Congratulations to this year’s winners of the Hope College Academy of American Poets (AAP) Prize! First place was awarded to AnnaLeah Lacoss, and honorable mention to Elli DiLeonardi. Thank you to all who shared their creative work with us!

About the Prize

The Hope College Academy of American Poets (AAP) Prize award is funded by the University and College Poetry Prize program of the AAP. The academy began the program in 1955 at 10 schools, and now sponsors nearly 200 annual prizes for poetry at colleges and universities nationwide. Poets honored through the program have included Mark Doty, Louise Gluck, Joy Harjo, Robert Hass, Robert Pinsky, Sylvia Plath, Gjertrud Schnackenberg, and Charles Wright. The winning poet receives $100 from the Academy of American Poets.

This year the judge was Amorak Huey. Huey is a poet and professor, a writer and sometime journalist, a decent dad and a mediocre slow-pitch softball player, an occasional essayist and co-founder of a small poetry press. He pronounces his first name uh-MOR-ack. He is author of four poetry collections, most recently Dad Jokes from Late in the Patriarchy. He is also co-author, with W. Todd Kaneko, of the textbook Poetry: A Writer’s Guide and Anthology.

He was born in Kalamazoo, Michigan, and grew up in a small town outside Birmingham, Alabama. He is now a professor of English at Bowling Green State University.  His poems appear in anthologies (such as The Best American Poetry 2012) and numerous print and online venues such as the Academy of American Poets’ Poem-A-Day series. He received a Fellowship in Creative Writing from the National Endowment for the Arts in 2017. In March 2022, Amorak and Han VanderHart co-founded River River Books, which published its first poetry books in June 2023. Huey commented on the success and accomplishment of the work submitted for this year’s prize, writing “Thanks so much for the opportunity to spend time with these poems…. I enjoyed them all.”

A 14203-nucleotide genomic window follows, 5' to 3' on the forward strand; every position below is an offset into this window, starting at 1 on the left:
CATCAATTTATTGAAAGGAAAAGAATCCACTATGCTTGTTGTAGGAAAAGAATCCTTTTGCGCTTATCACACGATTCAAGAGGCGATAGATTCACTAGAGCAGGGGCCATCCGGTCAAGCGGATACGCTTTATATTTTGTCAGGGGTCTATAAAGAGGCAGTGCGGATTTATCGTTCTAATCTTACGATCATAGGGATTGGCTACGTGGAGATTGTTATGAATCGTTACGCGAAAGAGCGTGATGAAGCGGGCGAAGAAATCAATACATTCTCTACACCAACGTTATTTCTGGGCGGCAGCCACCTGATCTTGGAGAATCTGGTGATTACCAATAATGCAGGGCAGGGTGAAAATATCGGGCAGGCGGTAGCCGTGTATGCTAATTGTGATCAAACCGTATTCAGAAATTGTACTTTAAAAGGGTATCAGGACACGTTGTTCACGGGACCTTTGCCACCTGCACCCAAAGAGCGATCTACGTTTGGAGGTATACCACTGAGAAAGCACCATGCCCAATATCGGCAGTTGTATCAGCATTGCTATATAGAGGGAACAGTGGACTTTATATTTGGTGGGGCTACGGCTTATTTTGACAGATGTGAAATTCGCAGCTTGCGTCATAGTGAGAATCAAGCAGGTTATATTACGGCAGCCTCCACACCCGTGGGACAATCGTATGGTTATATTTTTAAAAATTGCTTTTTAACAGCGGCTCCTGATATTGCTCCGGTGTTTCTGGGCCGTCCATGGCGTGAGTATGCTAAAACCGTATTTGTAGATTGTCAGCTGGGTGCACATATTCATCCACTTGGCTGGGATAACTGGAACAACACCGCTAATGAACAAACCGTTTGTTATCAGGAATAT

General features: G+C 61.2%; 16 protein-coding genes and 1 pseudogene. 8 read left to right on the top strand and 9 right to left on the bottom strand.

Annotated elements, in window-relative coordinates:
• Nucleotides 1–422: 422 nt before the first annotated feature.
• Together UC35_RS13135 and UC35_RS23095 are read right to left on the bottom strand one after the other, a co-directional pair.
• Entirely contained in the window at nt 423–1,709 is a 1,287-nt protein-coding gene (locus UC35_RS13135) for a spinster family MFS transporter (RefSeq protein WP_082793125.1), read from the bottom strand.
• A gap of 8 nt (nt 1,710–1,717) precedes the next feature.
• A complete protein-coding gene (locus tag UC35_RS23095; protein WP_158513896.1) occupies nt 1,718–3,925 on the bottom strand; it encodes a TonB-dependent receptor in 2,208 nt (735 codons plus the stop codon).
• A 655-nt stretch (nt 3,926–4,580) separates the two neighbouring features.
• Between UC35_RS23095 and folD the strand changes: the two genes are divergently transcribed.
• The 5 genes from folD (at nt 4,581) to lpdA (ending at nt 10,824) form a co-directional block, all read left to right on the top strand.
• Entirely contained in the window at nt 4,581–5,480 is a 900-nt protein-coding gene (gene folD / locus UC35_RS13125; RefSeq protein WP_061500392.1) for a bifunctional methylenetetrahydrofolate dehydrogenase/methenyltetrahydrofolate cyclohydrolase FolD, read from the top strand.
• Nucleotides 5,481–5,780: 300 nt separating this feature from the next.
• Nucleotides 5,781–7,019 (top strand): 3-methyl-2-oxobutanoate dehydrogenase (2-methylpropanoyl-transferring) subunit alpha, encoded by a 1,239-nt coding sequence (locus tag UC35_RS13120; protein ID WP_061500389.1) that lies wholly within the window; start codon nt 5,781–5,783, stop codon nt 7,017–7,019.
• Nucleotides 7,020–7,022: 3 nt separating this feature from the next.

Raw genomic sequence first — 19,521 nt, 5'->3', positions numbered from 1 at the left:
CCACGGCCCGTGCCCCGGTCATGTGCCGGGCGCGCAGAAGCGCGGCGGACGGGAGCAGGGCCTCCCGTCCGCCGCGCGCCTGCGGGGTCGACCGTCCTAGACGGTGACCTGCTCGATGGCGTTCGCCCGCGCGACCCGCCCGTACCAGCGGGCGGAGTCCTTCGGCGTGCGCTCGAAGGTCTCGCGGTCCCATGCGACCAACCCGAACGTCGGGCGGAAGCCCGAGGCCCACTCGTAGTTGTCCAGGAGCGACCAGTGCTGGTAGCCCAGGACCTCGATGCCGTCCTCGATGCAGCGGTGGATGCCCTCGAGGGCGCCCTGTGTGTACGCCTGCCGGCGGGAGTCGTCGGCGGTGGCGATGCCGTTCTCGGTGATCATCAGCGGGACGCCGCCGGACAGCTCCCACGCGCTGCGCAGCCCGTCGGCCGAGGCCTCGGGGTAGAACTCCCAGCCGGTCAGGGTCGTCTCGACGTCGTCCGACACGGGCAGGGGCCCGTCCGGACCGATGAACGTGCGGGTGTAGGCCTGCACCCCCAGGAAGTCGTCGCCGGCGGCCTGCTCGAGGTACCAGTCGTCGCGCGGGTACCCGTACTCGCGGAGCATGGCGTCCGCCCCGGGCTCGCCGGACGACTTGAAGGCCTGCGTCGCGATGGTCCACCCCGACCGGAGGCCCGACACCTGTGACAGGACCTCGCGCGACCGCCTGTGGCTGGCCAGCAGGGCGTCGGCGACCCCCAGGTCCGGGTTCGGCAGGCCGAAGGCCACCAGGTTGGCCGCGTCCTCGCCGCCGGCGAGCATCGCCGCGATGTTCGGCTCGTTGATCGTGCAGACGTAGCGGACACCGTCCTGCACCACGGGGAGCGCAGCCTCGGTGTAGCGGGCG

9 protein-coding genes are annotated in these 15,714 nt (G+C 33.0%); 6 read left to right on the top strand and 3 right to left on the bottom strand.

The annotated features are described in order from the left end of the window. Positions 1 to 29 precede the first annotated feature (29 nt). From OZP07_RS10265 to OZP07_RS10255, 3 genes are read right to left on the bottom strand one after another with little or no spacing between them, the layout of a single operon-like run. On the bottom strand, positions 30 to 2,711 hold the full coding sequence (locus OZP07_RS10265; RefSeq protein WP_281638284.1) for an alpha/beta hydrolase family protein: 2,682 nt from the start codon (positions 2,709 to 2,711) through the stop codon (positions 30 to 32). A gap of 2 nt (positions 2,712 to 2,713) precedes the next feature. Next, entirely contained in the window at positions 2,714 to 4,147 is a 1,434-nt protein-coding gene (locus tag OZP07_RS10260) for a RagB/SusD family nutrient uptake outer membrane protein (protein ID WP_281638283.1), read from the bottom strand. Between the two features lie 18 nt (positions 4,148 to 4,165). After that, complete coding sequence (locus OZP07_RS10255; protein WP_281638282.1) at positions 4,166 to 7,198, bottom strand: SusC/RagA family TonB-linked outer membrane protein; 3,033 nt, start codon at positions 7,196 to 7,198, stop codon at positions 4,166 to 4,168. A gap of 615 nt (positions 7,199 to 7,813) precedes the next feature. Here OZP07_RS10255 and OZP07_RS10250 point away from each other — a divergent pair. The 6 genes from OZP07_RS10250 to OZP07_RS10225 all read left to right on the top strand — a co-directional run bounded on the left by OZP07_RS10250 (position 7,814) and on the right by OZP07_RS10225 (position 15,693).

1st Prize Winner: AnnaLeah LaCoss

“(keeping out the coyotes)”

The billboard said “create defensible space” and so I 
vowed to never rent (a storage unit) but the other night 
through a window I saw my friends lying on the road in
the rain convulsed with laughter the asphalt steaming the
pines nodding the turkeys (destined for death) concerned and 
clucking and the turkey pen (a quote unquote defensible 
space) keeping out the coyotes and the road keeping 
the cars in their assigned (defensible) lanes like 
parentheses keeping words unsullied and irrelevant and 
I sat inside watching through the window 
because I defend myself against the rain and roads and 
friendship and I laugh at people but never with them and this (poem) is 
a defensible space this (poem) is a window one side of which is dry one 
side of which touches the same air that touches a rainbow.

Amorak Huey wrote: “This poem is a tender meditation on friendship and boundaries: what do we keep out, what do we let in, how do we keep ourselves from harm while simultaneously existing in and engaging with the world? The landscape of this poem is at once familiar and surreal, drawing strange connections: turkey pen to highway lanes to parentheses — and it is precisely this strangeness that lifted this poem about the rest of the terrific poems in the packet of finalists. This poet knows the value of using language in surprising ways, of refusing to play it safe with syntax or sentence structure. What a pleasure it was to read.”

Honorable Mention: Ellie DiLeonardi

“Prayerful Elegy”

Dear God,
Can you put me
on with Gill,
please? Thank
Time is friction
and my legs are
parted, red-sea style.
Remember the mid-
night at summer
camp, you lit up
an apple, a pipe
bomb, and fooled Silas
behind the barn?
The girls whispered
about sex, real hushed
in the tent over, but
I swear I heard it.
The rumor—not
your barn sex,
I didn’t hear you
having barn sex,
though it makes you
credible as a mantis.
I’m seconds away
from faking
an orgasm.
You can laugh
your tinkling yellow-
laugh, smile that golden
bong smile,
but please,
I need you

to send me an orgasm.
You never faked
a thing in sixteen years.
Except, of course,
your happiness,
but that’s
Dear God,

Oh God,

Oh yeah,


Amorak Huey wrote: What a powerful elegy. This is a poem of mourning that does not reduce grief to a simple abstraction, a poem that is unabashed in its subject matter and unafraid to grieve openly. This poet moves between sex and death in its series of short, almost relentless lines that pull the reader’s eye down the page even as we’d like to linger in the more salacious moments — but then, that’s the point: we always wish we had more time for the good parts. Terrific poem. 

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